And They Laid Him in a Manger

Happy crib, that wert, alone,
To my God, bed, cradle, throne!
Whilst thy glorious vileness I
View with divine fancy’s eye,
Sordid filth seems all the cost,
State, and splendour, crowns do boast.

See heaven’s sacred majesty
Humbled beneath poverty;
Swaddled up in homely rags,
On a bed of straw and flags!
He whose hands the heavens displayed,
And the world’s foundations laid,
From the world’s almost exiled,
Of all ornaments despoiled.
Perfumes bathe him not, new-born;
Persian mantles not adorn;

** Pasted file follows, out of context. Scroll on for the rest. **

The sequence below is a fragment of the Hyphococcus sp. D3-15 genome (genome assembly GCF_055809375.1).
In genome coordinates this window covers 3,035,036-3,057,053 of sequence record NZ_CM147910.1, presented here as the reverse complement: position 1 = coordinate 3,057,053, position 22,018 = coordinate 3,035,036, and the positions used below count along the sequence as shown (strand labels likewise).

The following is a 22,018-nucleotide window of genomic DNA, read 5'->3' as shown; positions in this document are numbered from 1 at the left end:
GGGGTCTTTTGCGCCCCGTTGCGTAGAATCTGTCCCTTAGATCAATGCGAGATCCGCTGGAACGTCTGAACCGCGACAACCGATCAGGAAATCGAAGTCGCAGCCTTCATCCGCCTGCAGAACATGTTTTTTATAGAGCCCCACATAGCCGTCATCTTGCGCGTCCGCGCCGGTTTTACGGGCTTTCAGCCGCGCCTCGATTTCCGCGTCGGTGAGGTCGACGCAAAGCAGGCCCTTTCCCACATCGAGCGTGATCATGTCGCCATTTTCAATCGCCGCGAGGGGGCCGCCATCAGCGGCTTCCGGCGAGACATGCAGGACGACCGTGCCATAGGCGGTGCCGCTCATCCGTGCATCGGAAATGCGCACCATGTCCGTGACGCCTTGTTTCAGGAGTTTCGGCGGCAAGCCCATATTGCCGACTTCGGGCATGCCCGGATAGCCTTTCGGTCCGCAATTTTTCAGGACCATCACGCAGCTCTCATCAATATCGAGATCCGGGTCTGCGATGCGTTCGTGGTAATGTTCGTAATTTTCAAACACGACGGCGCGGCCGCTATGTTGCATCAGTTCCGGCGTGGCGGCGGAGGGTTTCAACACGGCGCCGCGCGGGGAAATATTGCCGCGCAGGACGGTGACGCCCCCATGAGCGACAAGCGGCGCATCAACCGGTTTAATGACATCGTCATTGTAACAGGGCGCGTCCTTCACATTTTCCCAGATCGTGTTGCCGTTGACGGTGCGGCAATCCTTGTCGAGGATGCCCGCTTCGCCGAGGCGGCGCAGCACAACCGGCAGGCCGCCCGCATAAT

Nor do the rich roofs look bright
With the jasper’s orient light.

Where, O royal infant, be
The ensigns of thy majesty;
Thy Sire’s equalizing state;
And thy sceptre that rules fate?
Where’s thy angel-guarded throne,
Whence thy laws thou didst make known–
Laws which heaven, earth, hell obeyed?
These, ah! these aside he laid;
Would the emblem be–of pride
By humility outvied?

Sir Edward Sherburne

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